So it’s the South Boundary for me in 2022, because I want to do the North Boundary and can’t.

Book Review: Backpacking in Southwestern British Columbia

If you hike the Lower Mainland and use the Internet you’ve seen the name Taryn Eyton, whose Happiest Outdoors blog is very prominent indeed. Far from the selfie-seeking Instagram influencer trying to get photos on Panorama Ridge and sell t-shirts; Eaton has done the trails, including the unglamorous ones, knows her stuff, and shares her knowledge with the hiking community even outside her website. I also infer from some photos that she owns the same previous-generation MEC TGV 2 four-season tent I do, which speaks well of her taste.

The compliments go up top to soften the blow when I say that I’ve never liked that site: it’s too click-baity, too “top 30” this and “big deals on” that, every keyword carefully inserted where Google will find them. The ratio of useful content to search-engine-optimization is way off.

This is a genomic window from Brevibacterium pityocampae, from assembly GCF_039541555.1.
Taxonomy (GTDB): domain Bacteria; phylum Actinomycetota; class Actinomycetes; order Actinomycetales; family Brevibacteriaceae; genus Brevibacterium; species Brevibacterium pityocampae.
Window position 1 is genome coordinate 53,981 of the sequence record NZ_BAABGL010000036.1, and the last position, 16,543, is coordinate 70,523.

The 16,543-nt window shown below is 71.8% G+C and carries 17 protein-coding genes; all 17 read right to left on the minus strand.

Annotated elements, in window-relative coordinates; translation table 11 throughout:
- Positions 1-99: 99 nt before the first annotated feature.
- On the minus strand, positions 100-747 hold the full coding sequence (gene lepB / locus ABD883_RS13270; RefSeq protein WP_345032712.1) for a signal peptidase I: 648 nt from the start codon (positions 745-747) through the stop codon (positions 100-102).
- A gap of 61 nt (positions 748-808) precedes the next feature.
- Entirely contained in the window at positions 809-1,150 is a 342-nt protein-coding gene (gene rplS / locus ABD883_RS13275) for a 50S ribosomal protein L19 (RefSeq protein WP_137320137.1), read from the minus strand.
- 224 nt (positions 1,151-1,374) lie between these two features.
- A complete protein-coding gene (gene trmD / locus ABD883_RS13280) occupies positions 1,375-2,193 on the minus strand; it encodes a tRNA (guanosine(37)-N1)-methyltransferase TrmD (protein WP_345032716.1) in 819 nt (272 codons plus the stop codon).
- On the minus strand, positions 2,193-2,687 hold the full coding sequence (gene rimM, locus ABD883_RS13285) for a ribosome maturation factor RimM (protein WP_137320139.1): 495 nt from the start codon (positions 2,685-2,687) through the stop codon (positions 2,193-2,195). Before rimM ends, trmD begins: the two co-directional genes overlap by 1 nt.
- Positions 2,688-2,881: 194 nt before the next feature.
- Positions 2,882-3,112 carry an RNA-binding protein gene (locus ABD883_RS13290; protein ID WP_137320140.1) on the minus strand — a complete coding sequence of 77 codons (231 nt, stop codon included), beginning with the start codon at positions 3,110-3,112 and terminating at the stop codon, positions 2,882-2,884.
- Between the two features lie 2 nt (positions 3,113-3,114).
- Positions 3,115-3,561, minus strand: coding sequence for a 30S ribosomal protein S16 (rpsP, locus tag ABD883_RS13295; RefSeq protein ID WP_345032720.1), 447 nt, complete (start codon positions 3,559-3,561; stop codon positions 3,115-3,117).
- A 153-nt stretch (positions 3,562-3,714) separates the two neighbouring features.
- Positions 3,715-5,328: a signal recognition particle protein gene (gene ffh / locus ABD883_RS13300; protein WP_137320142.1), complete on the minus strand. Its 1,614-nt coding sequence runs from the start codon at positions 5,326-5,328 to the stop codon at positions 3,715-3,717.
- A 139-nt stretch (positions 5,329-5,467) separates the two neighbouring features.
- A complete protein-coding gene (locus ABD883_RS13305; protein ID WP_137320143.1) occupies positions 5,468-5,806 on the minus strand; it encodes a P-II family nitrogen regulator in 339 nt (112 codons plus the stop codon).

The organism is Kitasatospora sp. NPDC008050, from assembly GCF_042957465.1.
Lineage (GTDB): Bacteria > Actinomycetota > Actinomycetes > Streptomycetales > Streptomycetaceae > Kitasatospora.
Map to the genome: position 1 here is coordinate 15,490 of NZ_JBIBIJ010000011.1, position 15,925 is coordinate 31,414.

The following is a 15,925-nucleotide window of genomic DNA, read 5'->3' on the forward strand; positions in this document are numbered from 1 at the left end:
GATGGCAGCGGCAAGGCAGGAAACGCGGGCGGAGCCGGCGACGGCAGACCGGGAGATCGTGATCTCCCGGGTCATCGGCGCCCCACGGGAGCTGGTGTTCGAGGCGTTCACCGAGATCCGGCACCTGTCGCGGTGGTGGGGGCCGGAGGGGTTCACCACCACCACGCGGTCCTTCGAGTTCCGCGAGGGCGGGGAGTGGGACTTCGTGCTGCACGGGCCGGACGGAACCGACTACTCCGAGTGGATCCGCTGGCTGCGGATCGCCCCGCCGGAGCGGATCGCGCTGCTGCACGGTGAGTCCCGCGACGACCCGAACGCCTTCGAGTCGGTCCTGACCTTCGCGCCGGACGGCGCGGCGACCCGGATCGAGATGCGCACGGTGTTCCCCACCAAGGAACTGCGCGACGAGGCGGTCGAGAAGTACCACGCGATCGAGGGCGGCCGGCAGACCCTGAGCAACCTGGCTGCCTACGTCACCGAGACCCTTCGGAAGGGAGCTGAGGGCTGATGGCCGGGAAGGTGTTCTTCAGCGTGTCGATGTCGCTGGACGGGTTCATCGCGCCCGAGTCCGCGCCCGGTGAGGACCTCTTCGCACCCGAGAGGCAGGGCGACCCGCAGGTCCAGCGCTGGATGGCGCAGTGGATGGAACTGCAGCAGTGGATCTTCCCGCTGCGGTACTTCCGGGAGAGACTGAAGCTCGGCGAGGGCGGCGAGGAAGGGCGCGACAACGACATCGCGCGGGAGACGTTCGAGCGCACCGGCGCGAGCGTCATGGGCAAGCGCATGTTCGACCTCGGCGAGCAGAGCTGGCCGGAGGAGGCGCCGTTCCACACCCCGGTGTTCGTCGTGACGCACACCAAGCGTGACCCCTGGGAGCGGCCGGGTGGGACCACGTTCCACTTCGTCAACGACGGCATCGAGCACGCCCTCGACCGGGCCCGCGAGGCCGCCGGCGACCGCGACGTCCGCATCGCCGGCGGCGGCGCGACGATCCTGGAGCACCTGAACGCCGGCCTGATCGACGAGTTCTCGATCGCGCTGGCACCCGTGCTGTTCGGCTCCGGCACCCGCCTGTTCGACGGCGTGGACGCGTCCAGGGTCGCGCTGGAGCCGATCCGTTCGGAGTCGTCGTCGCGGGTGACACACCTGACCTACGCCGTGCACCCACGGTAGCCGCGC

But she’s got a book out, Backpacking in Southwestern British Columbia, which targets an underserved niche. There are between five and seven million books on hiking in the Lower Mainland, each describing a hundred and some-odd hikes that you absolutely have to do if you’re a walk-to-the-top-of-the-mountain-at-a-35-degree-angle type. There are books aimed at tourists and well-meaning grandmothers, researched mostly from Wikipedia, saying that when in Vancouver you should really try that Grouse Grind thing. There were, however, no good informed summaries on backpacking in the area and, since researching such backpacks means a quagmire of provincial park websites, forest recreation sites, and old Facebook posts, an expert guide would be invaluable.